by Tobi Mattingly | Aug 2, 2016
It started with an innocent question from my husband: “What’s the difference between Latino and Hispanic?”
I remembered having seen a video once that investigated the nuance of this question far better than I could ever hope to, so I pulled it up with a quick Google search.
As we watched What’s the difference between Latino and Hispanic? together, I was once again struck by one of my favorite fascinations: the myriad meanings of words. We speak a word and we think it means a thing, and we think the listener thinks it means the same thing.
Not always true.
The Latino vs. Hispanic video gives a clear, concrete example of this, showing the etymology of each word and then examining historical and regional uses of the word. It’s only nine minutes but it’ll make your head spin trying to keep track of who will hear what when you use one of these two words.
Words carry baggage from our personal experiences.
Sometimes differing interpretations of words aren’t quite so widely distributed, but still carry across groups and subgroups. One example is the negativity often found within theatre communities around words traditionally associated with marketing. If a person’s experience with or interpretation of marketing is “twisting or manipulating someone to buy something they don’t want or need,” then that person is understandably going to be uncomfortable with the suggestion of applying “marketing” to their theatre work.
But interestingly enough, that same person will often have no problem with the underlying principles, only the word itself. DirectorsLabChicago held a vision retreat last fall and at one point the conversation shifted toward why people choose to attend certain events and not others, and how the way an event is positioned impacts attendance. It was a marketing conversation, plain and simple. The language being used was about psychology and how to present or position an event so that the right people understand it’s for them.
After about an hour of this really insightful and beneficial dialogue, one of the attendees said, “Oh, and I’m so glad we’ve had this entire conversation without using the word brand.” And he said the word brand the way one might discuss a particularly large festering wound.
And it was so fascinating to me (there’s a reason I wear the marketing hat around here). The conversation we’d been having for the past hour was exactly about brand – how an organization and therefore its events are viewed, how to effectively communicate our intentions and our mission in a way that the right people hear and understand – that is brand.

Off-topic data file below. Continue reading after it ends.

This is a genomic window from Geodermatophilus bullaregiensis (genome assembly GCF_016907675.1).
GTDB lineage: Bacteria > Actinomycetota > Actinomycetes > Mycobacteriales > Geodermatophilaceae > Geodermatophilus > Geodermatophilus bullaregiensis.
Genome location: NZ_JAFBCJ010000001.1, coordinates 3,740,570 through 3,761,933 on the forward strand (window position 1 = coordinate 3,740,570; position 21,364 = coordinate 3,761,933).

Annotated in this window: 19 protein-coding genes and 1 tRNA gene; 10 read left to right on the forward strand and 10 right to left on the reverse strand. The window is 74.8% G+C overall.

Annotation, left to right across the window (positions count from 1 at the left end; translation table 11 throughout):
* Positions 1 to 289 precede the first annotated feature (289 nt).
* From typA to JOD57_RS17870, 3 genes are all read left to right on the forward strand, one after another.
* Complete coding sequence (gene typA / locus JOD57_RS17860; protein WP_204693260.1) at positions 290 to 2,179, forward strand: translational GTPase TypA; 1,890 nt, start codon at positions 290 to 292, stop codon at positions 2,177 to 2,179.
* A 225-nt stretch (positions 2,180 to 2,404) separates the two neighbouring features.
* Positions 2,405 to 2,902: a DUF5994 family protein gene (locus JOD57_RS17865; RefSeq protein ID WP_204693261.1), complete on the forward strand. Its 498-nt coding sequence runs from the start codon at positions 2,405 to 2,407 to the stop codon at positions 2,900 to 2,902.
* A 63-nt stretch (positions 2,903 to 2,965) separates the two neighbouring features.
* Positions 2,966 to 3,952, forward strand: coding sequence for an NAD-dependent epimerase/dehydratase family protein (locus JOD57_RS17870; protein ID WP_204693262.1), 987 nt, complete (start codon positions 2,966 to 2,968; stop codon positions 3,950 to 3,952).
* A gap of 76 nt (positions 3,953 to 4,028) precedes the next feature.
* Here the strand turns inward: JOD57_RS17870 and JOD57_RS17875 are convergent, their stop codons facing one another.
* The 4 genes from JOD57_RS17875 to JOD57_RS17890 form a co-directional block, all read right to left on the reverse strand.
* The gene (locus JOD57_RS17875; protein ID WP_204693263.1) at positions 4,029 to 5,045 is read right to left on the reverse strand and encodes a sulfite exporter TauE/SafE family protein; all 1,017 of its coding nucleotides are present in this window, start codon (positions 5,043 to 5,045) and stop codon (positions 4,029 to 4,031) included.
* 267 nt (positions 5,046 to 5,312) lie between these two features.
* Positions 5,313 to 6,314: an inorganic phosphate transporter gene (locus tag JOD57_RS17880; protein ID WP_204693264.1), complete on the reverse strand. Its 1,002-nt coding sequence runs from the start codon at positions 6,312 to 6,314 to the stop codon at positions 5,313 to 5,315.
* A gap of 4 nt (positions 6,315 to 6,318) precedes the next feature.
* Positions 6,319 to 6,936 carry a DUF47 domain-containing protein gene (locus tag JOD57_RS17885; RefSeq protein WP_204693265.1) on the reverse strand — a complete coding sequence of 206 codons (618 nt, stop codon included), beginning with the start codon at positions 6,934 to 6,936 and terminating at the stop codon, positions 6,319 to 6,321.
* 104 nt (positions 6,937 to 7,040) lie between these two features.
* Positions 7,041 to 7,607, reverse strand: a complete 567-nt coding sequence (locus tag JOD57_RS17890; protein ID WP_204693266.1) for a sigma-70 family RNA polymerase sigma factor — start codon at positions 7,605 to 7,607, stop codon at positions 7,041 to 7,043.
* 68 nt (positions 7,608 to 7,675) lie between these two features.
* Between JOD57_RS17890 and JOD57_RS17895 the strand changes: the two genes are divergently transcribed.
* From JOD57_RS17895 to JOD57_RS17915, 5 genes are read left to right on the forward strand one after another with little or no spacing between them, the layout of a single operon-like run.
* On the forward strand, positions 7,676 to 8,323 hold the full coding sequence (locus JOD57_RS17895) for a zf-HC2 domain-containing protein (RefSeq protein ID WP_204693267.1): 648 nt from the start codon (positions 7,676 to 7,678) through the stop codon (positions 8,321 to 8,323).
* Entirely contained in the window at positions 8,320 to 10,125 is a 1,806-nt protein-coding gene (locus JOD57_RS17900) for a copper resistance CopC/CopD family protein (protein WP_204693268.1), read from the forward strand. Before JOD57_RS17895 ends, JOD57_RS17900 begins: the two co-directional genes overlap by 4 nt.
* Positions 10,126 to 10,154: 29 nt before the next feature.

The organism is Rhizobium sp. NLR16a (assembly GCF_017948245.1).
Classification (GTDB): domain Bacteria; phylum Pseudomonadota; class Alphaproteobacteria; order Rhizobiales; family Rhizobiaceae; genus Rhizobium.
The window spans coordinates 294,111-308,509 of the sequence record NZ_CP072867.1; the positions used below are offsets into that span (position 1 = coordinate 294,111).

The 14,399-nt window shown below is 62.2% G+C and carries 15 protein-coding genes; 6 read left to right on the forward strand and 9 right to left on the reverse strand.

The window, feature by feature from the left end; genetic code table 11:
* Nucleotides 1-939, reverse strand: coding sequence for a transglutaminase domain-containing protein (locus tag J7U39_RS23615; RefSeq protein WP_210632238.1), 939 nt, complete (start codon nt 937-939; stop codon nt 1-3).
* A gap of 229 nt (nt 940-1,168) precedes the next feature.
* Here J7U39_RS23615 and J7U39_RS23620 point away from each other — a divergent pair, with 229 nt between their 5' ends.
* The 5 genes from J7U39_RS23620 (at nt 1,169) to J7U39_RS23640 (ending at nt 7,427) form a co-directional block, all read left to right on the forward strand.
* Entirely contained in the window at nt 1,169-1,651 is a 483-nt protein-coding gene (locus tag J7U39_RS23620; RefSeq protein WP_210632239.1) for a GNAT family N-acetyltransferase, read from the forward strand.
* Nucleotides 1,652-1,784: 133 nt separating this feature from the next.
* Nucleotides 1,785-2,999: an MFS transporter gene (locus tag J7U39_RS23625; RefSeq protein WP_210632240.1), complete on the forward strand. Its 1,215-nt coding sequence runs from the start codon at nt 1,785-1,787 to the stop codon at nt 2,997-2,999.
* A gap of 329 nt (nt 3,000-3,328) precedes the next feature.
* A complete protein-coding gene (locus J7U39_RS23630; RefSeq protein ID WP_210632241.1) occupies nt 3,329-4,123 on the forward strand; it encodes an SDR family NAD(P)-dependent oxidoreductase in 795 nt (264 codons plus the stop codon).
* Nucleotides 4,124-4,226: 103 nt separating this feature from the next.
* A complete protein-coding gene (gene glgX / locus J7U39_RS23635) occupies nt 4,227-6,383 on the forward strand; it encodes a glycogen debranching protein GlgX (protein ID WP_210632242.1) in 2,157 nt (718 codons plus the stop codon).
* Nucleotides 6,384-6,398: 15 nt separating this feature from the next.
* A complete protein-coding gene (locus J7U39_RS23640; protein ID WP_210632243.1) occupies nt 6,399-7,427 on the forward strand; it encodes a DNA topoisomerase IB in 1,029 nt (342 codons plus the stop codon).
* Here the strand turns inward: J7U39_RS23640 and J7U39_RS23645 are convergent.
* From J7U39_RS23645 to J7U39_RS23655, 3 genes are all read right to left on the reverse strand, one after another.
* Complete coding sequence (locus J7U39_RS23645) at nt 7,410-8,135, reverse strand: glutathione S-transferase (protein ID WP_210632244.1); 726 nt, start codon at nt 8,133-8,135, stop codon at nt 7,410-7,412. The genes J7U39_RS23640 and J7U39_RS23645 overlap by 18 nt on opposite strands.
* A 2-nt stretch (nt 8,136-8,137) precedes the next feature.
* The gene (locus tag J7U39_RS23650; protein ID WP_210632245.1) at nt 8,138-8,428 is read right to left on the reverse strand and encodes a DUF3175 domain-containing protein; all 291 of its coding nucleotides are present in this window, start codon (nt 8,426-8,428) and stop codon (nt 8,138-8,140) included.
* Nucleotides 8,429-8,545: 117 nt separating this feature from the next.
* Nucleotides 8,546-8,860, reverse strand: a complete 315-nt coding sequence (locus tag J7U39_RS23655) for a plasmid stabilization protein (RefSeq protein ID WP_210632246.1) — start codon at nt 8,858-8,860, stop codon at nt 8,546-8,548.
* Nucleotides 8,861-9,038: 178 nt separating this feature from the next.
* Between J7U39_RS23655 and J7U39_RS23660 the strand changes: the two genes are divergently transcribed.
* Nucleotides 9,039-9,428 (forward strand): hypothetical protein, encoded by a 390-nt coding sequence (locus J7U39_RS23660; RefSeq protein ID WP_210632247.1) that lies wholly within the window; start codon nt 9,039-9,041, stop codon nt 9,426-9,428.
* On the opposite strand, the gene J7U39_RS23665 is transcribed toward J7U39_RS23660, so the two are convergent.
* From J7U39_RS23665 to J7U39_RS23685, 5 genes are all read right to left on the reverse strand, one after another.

The person who made the comment was happy to talk about branding, as long as we didn’t call it such. Why? Because for whatever reason, he carried baggage in connection with the word brand, and didn’t want to be associated with it.
So what about on a much more micro level? Now we’re not talking about regional or historical precedent for meaning, or even a shared sense of meaning within a subgroup; rather, we’re talking about baggage that may be completely unique to the individual. This is where our communication can so easily break down, sometimes in an incredibly shocking way.
And I’m not just talking about our interpersonal communication effectiveness, either. This affects our directing.
A few months ago I attended a panel discussion featuring several top-tier directors in Chicago. A question was raised about rehearsal process, and one of the panelists spoke at length about the importance in his process of table work for the express purpose of uncovering language baggage as it relates to the text.
“I can remember listening to an actor talk during table work,” he said, “and suddenly thinking, ‘Ohhhhh, that’s what you think love means!’ How can you and I ever hope to communicate the meaning of a scene if we don’t even agree on the meaning of the language? At the very least I need to understand an actor’s language baggage, even if I can’t shift or reshape it.”
And that understanding, that recognition, is key. As with so many things, a simple awareness that people carry language baggage is a critical and large first step toward minimizing miscommunication. Recognize that you have assumptions, and be prepared to question them at every turn. (Not bad advice in almost any venture, if you ask me.)
Tobi Mattingly is a Chicago-based director, actor, music director, and teaching artist. She is the founder of Artistic Conspiracy, an arts organization dedicated to creating and enabling world-changing theatre. Through this organization, she helps professional theatremakers take control of their theatre careers through learning and balancing artistic craft, bodymind practices, and business/marketing management.